Our children are entitled to grow into independent, confident adults who are well prepared for life in modern Britain and who can contribute positively to their community and to wider society. It is our responsibility to provide a fully inclusive, broad and balanced curriculum with a range of opportunities and experiences to all of our children regardless of their ability, background, religion, race or gender.

St. Hugh’s is a Catholic school which is underpinned by our Mission Statement. Our Catholic ethos and values are at the centre of our curriculum.

Mission Statement:

St. Hugh’s Catholic Primary School provides a welcoming, safe and secure environment for all. Our School aims to be a community, which reflects real gospel values of love and forgiveness. A community in which each individual, child or adult, can work in an atmosphere of mutual respect and understanding; so as to broaden their appreciation of the world, its cultures and its people.     

    Everyday …Growing in God’s Love

We offer the full National Curriculum entitlement with a strong emphasis on PSHE (Personal, Social and Health Education) and oracy:

  • PSHE equips children with the knowledge and skills they need to manage their lives now and in the future. This helps them to stay healthy, safe and prepare them for life and work in Britain.
  • Learners must be resilient, creative, independent and have strong self-esteem in order to achieve.
  • The ability to communicate effectively is a key skill. To speak English fluently and articulately, to express ideas and interact with others is fundamental to academic success and to a good quality of life in general.
  • There is robust evidence to show the link between the quality of classroom talk and attainment in core subjects. Poor oral language skills limit children’s attainment. Purposeful approaches to children’s oracy have been shown to impact positively on:
    • Scientific understanding
    • Mathematics
    • Writing
    • Reading Comprehension
    • Reasoning

Children’s language development, vocabulary and communication skills are prioritised at all appropriate opportunities.

We aim to give the children a range of first-hand experiences through trips and visits, visiting speakers, drama groups and practical experiences. We believe these experiences bring the curriculum to life and root the children’s learning in real life experiences that they otherwise might not have had.


Our curriculum has been carefully and deliberately designed to provide children with a rich body of knowledge with many opportunities for revision, revisiting, consolidation and enhancement.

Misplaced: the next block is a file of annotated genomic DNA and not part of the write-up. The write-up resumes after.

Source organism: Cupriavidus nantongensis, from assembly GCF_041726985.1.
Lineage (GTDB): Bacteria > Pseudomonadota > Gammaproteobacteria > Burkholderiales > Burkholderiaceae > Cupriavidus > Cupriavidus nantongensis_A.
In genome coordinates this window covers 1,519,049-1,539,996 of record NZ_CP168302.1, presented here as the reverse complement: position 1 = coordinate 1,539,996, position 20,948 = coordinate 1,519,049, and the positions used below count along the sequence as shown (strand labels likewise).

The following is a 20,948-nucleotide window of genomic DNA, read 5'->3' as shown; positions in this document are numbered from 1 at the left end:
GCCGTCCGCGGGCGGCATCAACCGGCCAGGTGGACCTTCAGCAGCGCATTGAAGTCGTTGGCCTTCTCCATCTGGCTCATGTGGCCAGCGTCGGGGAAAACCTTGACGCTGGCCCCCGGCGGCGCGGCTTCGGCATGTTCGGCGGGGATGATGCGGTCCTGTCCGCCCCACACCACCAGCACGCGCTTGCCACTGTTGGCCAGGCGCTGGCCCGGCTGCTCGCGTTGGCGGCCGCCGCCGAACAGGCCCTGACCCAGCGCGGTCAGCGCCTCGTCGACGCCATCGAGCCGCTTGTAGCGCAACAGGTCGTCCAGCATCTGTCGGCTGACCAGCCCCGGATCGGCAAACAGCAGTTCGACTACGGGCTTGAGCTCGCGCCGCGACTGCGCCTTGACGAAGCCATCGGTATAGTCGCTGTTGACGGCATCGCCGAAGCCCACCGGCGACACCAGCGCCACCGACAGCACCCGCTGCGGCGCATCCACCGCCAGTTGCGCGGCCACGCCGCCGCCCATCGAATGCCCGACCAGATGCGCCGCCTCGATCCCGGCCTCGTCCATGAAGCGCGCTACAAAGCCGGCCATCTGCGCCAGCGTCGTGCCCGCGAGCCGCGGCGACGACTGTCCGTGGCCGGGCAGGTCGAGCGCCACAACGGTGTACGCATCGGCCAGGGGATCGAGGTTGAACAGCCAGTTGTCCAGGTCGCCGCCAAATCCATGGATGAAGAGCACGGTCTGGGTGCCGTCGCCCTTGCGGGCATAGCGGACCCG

Each subject is taught discretely and links have been made between subjects if/when they are appropriate. Learning objectives for each subject and each year group have been carefully sequenced for progression. PSHE is taught discretely and is woven through other subjects. It is a crucial part of our teaching to prepare children for life and work in the UK.

Learning is regularly revised and consolidated. Regular opportunities are provided for retrieval practice. At the beginning of each new topic, time is devoted to the activation of prior knowledge; key concepts and skills are revisited and consolidated. At the beginning of lessons, short bursts of revision takes place so that children have the opportunity to embed key learning and vocabulary. This is important for all children, but particularly those who have EAL, SEND or those who have missed parts of their education.

Oracy and vocabulary development are embedded in every subject. Children are given frequent opportunities to utilise the oracy techniques they have been taught in order to enhance their learning. Key words in every subject and year group have been identified and are taught and reinforced daily through a range of techniques.

A variety of teaching strategies is employed at St. Hugh’s. Staff tailor their teaching and resources to the content of the lesson and to meet the diverse needs of the children in their classes. An emphasis is placed on practical, visual, multi-sensory and collaborative activities to ensure that all children, regardless of ability and EAL, can take part.

As part of our curriculum teaching, we provide enhancement opportunities in the form of visits to relevant places of interest and we invite visitors/performers/speakers/experts in to widen the experience of children when they are in school.

We have assessment processes in place for each curriculum area. Children are informally assessed on an ongoing basis and teachers adapt their teaching as necessary. At least once each term, staff assess the children against the agreed learning objectives and record each child in each subject as working at age-related expectations, working towards age-related expectations or working below age-related expectations. This information is used to plan future teaching, next steps and interventions.


The impact of our curriculum can be partly measured through our assessment processes. If children are making at least good progress relative to their starting points then we know our curriculum and teaching is effective.

In order for our curriculum to have the impact we strive for, however, our children must leave the school as well-rounded, resilient and resourceful young people with a secure body of knowledge, understanding and skills they can take with them into secondary education and beyond. Therefore, assessment in isolation is not enough to determine the impact of our curriculum. We use assessment together with pupil voice, book scrutiny and observations of children’s skills. If children are able to demonstrate they can remember knowledge and can use skills they have been taught, we can be confident our curriculum is having impact.

We aim to evaluate and review our curriculum each year to ensure we are meeting the needs of all the children in our school.